"Just list it on your report like the roof. The roof, from ground level appears to be fine."
"run the water for four hours straight, flood the leaching fields, and say the septic system failed."
I agree with Steve, using the phrase "serviced" makes it sound like there is a known problem.
The VisionPro stat has a optional outdoor sensor. With the sensor you can program lockout tempatures for your heat pump. So if you have the high lockout at 65 degrees, then any tempature above that will make your backup heat 1st stage and keep the heatpump from running. It also has a low lockout too.
I have never seen a heat pump come standard with any form of mild weather kit, other than a couple of the ductless mini-splits.
Yes, with no mild weather kit you will have to rely on the high pressure switch. Nowdays almost all heat pumps have it setup where the high pressure is on some kinda strike count has far as locking out. So for example Lennox uses 4 stikes before a hard lockout. Alot of the older heatpumps had a manaul reset high pressure switch.
[Edited by ascj on 07-09-2006 at 03:52 PM]
Operation of heat pumps (heat mode) in summer conditions can cause high pressure trips or worse!!!!
I know you have heard this before, maybe if the operational cause is provided you'll have a better understanding.
The outdoor coil is at least 25% larger then the indoor coil, the CFM across the outdoor coil is also at least 25% higher then the indoor CFM. So if you operate a heat pump (heat mode) at warm ambient temperatures, the capacity of the heat pump is above its design.
OK, what does that mean?
The outdoor coil can and will absorb more btu/H than the indoor coil can reject,(the heat pump system picks up more heat then it can get rid of) so the refrigerant system will begin to overheat (high pressure and temperature) this causing the safety trips, if and only if the heat pump has any safeties installed.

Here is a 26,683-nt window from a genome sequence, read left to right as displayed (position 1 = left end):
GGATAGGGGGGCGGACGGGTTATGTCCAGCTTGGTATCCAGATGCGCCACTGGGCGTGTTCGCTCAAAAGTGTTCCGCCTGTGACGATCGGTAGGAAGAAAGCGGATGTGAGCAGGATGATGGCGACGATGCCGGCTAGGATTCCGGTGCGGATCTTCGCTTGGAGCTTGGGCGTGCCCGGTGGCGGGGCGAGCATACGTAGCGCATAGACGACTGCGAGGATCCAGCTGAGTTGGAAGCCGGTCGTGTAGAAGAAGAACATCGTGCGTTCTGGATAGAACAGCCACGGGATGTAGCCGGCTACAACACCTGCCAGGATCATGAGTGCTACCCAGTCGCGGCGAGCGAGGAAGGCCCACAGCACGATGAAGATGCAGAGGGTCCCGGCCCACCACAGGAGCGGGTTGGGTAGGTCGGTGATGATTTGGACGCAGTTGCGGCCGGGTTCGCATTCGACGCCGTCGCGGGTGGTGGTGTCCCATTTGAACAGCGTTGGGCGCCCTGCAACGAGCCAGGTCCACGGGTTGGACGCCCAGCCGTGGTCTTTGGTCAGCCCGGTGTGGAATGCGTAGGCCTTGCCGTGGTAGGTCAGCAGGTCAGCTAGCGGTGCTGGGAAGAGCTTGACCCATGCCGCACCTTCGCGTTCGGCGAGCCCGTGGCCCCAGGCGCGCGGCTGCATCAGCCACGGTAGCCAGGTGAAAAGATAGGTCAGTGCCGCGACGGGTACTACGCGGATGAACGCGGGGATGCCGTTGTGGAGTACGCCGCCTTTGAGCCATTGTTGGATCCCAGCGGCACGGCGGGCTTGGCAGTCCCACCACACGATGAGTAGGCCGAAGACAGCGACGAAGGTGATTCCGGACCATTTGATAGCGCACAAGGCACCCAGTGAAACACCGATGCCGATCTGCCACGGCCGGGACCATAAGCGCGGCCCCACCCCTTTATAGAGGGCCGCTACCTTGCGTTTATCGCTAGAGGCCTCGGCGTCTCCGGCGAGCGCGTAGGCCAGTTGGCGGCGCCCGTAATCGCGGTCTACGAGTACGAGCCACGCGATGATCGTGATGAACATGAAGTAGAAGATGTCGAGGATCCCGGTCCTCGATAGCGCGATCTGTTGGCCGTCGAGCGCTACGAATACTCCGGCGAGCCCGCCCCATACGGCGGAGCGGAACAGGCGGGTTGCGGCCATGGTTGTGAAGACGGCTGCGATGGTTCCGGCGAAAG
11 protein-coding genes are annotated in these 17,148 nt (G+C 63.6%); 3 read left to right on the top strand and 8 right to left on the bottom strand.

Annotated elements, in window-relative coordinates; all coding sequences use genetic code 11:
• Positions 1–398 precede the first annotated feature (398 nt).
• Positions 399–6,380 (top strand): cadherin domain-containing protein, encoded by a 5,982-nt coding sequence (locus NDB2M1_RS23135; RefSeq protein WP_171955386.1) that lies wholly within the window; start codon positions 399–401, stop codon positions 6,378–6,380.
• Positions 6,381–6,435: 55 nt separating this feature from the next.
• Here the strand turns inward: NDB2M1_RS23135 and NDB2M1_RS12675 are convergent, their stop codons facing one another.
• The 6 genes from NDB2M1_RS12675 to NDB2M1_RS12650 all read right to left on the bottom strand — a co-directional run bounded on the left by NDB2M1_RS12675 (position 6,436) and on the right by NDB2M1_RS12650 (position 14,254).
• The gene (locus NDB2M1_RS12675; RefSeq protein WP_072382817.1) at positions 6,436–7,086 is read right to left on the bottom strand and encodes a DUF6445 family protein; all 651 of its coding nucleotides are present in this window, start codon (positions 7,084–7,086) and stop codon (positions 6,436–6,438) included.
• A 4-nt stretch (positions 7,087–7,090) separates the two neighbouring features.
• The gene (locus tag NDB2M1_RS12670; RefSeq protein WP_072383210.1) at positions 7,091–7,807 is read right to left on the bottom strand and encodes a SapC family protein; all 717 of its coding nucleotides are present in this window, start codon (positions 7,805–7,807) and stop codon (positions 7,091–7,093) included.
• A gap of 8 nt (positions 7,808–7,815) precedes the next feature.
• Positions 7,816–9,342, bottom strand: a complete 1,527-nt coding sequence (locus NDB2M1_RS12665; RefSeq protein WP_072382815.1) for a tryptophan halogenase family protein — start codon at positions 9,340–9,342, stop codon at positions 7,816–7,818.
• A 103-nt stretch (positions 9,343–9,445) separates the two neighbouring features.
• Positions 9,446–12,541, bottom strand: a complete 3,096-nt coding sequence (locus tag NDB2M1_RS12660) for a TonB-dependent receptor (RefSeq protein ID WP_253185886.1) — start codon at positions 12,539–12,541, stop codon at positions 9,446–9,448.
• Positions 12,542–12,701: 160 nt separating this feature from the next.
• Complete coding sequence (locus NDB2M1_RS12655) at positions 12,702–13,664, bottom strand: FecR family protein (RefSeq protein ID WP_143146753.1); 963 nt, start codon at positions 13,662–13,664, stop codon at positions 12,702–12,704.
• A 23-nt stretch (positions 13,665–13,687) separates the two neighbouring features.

If you test in heat mode and the compressor is not protected with safeties, you will cause the differential pressure protection to open, if may not reset and the compressor will need replacement.
Your better off running the heat pump in the cooling mode and testing "operational total capacity" that 18 to 22 delta in the indoor coil is a rule of thumb and means nothing, test you CFM, RAWB & SAWB and find capacity in btu/H, then check that information against the product data or engineering information for that system.
First off thanks for the replies.
I'll try and address some things I read.
Short of actually reading each installation manual, and those are often nowhere to be found, it seems that somewhere around 65F-70F would be the cutoff point. I would rather disclaim it, than break something and try to CMA by saying it failed under testing.
Steve Wiggins: By working I meant producing heat. The trouble as I see it is that running with high ambient temps would not really be a clue whether it will produce enough heat when it is 40F outside. I know a handful of inspectors who suggest to their clients that if it is working in cooling mode then heating mode would be working also. I keep trying to get them to understand that one of these days they will be buying a new system for someone. Only luck has kept that from happening so far.
It is funny you mention using the word evaluated in my report verbiage. I think we are on the same page there. Basically my recommendation comment says to "have a licensed, qualified HVAC professional fully evaluate, service, and/or repair as needed, the heating/cooling system". How does that sound?
ks ftc: Thanks for that explaination it was much more detailed than the limited, "the Freon changes direction in heat pumps" type comments in the inspector books. That does add some credence to my reluctance to run them in the summer. I don't want to be on the hook for the bill should something go wrong.
And I do know the temp splits are a joke. Unfortunately, the TX standards require us to check system functionality by taking them. It is a holdover "standard" from the dark ages and is still being perpetuated with every inspector training class.
I address this in my report by stating that I take the temps only because the state says to and that this method is not recognized by licensed, qualified HVAC professionals as reliable indication of system performance. I then go on to explain that true system performance can only be evaluated by using specialized equipment (i.e. flow hoods, guage sets, etc.) and that this type of evaluation requires a license.
Thanks again to everyone for the information.